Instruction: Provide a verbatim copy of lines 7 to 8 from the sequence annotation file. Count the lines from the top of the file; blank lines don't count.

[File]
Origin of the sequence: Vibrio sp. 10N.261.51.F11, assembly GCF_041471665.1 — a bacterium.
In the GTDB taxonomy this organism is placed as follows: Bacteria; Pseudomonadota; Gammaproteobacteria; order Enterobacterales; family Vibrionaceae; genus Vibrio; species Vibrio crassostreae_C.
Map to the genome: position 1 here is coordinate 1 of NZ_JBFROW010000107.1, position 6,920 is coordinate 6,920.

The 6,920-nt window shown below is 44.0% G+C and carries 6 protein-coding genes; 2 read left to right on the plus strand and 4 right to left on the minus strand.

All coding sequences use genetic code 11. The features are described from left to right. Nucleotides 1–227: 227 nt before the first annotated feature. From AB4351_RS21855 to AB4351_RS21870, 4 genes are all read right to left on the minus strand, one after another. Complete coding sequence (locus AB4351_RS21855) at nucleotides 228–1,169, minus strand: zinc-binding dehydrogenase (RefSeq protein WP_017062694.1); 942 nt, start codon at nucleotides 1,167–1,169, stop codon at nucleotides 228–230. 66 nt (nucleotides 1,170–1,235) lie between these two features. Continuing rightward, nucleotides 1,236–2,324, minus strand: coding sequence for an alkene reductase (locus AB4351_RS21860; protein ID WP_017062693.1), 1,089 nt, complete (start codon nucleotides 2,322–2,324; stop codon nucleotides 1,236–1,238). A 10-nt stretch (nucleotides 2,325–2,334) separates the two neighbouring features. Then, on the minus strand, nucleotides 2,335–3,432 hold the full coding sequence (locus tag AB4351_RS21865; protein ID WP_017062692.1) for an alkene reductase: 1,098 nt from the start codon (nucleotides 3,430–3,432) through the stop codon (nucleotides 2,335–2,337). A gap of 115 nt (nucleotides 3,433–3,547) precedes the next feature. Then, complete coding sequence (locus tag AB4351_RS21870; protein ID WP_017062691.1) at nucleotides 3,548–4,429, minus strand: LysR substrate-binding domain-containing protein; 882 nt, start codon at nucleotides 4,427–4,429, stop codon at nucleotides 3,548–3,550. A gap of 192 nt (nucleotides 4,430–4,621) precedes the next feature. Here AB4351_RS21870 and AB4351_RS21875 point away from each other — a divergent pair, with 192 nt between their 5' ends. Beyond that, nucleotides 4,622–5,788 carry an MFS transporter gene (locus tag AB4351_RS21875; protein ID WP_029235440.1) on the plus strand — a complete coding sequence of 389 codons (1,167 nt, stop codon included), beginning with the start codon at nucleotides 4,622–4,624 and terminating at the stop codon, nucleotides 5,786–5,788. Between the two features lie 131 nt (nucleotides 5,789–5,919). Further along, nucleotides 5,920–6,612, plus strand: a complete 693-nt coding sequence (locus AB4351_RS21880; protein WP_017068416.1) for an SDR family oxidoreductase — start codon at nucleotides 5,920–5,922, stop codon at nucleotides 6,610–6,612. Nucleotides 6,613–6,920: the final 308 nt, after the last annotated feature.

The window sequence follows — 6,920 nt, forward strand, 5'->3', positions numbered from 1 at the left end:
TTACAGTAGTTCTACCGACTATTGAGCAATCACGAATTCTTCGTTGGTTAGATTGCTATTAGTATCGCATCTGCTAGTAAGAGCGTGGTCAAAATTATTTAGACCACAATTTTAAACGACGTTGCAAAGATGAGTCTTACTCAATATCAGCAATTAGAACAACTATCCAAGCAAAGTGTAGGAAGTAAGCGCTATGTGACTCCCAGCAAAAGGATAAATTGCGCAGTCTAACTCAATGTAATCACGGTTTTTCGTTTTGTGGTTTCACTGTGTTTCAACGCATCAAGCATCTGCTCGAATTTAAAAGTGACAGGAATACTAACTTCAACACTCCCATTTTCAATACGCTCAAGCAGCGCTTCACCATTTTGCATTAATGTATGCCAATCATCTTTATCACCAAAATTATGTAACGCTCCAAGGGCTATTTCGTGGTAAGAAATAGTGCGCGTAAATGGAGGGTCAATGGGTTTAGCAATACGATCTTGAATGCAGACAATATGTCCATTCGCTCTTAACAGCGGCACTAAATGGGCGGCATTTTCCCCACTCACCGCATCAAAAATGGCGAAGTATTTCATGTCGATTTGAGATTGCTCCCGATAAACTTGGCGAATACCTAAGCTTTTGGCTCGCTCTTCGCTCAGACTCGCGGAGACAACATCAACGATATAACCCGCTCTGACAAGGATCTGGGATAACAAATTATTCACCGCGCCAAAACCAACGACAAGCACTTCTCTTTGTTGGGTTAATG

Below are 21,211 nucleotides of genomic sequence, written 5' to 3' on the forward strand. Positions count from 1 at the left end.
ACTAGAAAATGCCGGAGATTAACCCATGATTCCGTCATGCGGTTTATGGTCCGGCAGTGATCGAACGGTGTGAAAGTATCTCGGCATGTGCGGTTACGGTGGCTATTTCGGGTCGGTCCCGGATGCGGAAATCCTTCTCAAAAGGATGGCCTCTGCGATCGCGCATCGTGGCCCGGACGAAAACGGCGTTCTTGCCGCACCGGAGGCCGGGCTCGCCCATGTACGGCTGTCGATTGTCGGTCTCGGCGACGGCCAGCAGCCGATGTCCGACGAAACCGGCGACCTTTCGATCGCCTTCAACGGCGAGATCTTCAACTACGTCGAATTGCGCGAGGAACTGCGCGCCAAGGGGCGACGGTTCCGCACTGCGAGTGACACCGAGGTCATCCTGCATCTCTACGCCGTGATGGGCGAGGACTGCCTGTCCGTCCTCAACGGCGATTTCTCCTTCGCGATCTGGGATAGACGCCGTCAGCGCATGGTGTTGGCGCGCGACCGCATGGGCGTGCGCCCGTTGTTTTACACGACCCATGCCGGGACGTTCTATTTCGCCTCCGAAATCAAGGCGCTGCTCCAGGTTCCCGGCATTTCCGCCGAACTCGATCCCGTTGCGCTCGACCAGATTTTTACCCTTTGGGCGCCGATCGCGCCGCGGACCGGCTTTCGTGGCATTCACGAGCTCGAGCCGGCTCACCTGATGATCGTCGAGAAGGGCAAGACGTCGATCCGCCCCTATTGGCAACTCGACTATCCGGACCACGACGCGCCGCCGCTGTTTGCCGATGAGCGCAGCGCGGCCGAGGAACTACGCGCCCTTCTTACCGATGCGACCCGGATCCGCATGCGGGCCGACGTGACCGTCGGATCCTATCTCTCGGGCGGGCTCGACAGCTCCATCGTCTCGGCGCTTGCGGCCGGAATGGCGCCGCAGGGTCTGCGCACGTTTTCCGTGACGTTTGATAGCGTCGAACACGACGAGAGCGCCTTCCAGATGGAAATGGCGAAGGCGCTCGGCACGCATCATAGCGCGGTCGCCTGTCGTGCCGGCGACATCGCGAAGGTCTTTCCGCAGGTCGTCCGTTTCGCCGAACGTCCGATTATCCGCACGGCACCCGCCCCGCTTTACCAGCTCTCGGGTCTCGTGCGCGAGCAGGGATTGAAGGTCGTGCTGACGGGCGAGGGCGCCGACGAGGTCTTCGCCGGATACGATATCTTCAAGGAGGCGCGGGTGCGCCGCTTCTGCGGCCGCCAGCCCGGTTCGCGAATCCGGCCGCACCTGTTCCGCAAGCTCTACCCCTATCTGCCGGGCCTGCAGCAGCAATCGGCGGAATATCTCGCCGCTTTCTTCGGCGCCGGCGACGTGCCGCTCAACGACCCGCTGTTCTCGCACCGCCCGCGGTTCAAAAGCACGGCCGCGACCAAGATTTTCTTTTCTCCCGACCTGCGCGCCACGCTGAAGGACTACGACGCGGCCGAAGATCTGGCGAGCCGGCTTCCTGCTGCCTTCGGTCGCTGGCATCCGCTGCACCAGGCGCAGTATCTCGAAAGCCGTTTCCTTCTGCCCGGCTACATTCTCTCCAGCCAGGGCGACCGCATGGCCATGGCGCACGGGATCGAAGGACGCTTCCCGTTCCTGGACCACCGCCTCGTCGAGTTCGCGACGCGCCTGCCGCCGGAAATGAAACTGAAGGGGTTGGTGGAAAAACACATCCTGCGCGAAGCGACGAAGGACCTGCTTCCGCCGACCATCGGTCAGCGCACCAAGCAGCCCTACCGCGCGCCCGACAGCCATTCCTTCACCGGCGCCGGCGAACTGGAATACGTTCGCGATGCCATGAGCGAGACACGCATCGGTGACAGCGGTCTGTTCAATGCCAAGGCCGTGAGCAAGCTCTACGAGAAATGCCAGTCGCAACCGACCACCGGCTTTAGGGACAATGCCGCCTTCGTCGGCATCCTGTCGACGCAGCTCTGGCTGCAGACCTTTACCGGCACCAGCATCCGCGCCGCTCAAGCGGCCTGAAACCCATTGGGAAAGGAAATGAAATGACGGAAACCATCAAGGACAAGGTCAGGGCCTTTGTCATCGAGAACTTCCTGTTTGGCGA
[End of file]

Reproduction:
TTACAGTAGTTCTACCGACTATTGAGCAATCACGAATTCTTCGTTGGTTAGATTGCTATTAGTATCGCATCTGCTAGTAAGAGCGTGGTCAAAATTATTTAGACCACAATTTTAAACGACGTTGCAAAGATGAGTCTTACTCAATATCAGCAATTAGAACAACTATCCAAGCAAAGTGTAGGAAGTAAGCGCTATGTGACTCCCAGCAAAAGGATAAATTGCGCAGTCTAACTCAATGTAATCACGGTTTTTCGTTTTGTGGTTTCACTGTGTTTCAACGCATCAAGCATCTGCTCGAATTTAAAAGTGACAGGAATACTAACTTCAACACTCCCATTTTCAATACGCTCAAGCAGCGCTTCACCATTTTGCATTAATGTATGCCAATCATCTTTATCACCAAAATTATGTAACGCTCCAAGGGCTATTTCGTGGTAAGAAATAGTGCGCGTAAATGGAGGGTCAATGGGTTTAGCAATACGATCTTGAATGCAGACAATATGTCCATTCGCTCTTAACAGCGGCACTAAATGGGCGGCATTTTCCCCACTCACCGCATCAAAAATGGCGAAGTATTTCATGTCGATTTGAGATTGCTCCCGATAAACTTGGCGAATACCTAAGCTTTTGGCTCGCTCTTCGCTCAGACTCGCGGAGACAACATCAACGATATAACCCGCTCTGACAAGGATCTGGGATAACAAATTATTCACCGCGCCAAAACCAACGACAAGCACTTCTCTTTGTTGGGTTAATG

Below are 21,211 nucleotides of genomic sequence, written 5' to 3' on the forward strand. Positions count from 1 at the left end.